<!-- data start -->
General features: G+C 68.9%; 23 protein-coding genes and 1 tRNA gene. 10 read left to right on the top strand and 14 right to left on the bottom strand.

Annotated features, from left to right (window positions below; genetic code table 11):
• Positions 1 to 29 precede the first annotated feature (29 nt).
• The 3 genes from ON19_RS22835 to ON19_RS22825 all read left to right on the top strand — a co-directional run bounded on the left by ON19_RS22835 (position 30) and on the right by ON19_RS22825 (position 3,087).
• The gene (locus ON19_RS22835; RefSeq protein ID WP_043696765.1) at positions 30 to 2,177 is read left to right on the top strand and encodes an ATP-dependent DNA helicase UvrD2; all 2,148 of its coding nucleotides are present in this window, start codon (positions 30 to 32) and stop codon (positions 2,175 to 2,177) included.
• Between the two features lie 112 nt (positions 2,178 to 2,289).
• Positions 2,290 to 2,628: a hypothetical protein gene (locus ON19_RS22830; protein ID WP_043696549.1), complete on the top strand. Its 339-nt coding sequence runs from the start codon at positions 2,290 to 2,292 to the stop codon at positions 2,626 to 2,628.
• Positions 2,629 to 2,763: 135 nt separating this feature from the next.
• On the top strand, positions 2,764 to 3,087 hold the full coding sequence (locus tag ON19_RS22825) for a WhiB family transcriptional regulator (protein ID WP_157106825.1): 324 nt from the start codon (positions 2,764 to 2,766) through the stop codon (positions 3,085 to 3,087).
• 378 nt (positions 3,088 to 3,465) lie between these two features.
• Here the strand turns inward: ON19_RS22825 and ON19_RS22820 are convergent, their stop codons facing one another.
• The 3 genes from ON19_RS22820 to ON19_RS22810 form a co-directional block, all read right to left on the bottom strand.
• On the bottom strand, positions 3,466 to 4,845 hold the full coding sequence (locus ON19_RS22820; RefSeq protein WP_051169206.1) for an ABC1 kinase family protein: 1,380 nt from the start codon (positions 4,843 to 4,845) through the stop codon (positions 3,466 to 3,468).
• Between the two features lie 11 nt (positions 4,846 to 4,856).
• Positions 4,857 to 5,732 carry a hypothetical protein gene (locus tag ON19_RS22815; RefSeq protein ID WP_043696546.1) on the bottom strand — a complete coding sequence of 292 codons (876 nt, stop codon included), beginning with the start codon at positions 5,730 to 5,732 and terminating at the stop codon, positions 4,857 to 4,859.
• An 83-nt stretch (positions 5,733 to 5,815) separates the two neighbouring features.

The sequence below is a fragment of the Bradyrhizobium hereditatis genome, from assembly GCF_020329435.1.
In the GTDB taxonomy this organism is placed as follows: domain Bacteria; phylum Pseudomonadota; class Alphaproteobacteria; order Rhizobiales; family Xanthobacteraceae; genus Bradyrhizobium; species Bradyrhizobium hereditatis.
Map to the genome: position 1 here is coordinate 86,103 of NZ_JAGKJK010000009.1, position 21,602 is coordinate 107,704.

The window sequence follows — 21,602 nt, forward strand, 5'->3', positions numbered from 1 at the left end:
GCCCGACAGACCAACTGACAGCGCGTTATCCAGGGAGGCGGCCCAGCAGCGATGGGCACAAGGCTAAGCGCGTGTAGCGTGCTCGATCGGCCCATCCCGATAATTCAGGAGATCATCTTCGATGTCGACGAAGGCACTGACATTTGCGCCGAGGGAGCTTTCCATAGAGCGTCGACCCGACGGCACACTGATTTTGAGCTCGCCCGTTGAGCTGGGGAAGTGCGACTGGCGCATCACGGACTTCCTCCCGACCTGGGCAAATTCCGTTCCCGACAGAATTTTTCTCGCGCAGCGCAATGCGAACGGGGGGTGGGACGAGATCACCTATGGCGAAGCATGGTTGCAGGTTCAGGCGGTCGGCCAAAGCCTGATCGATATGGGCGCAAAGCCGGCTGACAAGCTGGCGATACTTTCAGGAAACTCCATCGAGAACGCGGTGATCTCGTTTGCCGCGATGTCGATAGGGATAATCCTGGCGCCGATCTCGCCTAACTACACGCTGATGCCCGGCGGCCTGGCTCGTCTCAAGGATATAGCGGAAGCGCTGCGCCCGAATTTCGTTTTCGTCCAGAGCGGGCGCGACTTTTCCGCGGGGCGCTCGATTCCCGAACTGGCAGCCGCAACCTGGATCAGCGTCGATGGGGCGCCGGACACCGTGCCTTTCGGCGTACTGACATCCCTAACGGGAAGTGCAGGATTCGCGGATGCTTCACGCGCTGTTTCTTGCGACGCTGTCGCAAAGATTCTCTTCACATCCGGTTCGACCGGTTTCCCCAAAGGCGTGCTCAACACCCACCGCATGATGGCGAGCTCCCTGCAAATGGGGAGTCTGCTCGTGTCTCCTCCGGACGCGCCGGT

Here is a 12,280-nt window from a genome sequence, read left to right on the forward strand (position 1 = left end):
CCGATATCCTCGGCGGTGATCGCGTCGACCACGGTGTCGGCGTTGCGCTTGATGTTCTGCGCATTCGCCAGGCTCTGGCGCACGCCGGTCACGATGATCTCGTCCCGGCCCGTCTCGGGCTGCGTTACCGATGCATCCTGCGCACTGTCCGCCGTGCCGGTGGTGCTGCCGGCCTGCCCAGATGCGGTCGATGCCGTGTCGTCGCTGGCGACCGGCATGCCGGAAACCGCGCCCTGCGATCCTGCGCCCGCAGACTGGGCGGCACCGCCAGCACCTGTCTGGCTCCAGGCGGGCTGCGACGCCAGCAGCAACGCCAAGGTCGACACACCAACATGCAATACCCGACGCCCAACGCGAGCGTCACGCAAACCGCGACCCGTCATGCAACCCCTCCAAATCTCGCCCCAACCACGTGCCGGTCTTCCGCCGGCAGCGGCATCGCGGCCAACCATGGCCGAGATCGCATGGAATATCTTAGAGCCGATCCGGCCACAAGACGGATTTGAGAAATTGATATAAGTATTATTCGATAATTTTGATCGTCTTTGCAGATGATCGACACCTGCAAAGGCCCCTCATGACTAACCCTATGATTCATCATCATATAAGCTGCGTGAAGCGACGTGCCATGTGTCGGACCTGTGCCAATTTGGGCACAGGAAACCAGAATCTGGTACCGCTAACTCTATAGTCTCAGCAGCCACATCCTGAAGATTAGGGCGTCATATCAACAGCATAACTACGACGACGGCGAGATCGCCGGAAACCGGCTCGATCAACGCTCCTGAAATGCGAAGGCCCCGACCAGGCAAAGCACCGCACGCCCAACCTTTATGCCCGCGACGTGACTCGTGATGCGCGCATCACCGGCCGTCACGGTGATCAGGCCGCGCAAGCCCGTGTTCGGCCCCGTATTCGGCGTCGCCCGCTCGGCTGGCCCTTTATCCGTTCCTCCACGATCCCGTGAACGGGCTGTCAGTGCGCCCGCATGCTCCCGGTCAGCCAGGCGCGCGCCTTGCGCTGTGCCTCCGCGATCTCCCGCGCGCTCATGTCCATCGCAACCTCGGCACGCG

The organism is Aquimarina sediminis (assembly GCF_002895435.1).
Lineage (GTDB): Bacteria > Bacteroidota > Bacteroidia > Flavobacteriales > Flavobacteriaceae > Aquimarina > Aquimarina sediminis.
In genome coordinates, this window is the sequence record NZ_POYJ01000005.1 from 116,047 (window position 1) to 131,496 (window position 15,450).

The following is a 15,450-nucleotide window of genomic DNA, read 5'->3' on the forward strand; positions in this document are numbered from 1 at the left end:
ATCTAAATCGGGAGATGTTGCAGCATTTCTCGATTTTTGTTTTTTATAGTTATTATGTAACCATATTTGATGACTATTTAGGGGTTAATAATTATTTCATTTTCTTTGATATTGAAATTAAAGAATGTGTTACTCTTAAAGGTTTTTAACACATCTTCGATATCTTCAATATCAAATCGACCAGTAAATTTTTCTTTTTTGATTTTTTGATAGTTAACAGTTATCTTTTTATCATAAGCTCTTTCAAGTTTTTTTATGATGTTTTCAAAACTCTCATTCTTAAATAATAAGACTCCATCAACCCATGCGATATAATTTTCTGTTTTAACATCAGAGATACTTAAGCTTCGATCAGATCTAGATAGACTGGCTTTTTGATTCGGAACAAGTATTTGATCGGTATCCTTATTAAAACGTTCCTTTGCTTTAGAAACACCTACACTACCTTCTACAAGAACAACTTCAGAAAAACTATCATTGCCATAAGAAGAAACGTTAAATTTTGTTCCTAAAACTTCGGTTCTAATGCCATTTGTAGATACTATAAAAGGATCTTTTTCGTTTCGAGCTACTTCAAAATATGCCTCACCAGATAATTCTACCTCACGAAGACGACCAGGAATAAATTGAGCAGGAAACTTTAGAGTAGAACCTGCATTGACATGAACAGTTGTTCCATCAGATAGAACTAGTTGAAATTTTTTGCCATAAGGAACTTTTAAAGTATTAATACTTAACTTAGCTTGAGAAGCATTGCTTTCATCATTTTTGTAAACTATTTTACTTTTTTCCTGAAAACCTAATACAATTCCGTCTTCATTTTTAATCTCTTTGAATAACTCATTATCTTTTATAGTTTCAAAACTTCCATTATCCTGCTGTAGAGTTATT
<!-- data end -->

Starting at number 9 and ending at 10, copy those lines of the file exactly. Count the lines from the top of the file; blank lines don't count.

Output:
• On the top strand, positions 2,764 to 3,087 hold the full coding sequence (locus tag ON19_RS22825) for a WhiB family transcriptional regulator (protein ID WP_157106825.1): 324 nt from the start codon (positions 2,764 to 2,766) through the stop codon (positions 3,085 to 3,087).
• 378 nt (positions 3,088 to 3,465) lie between these two features.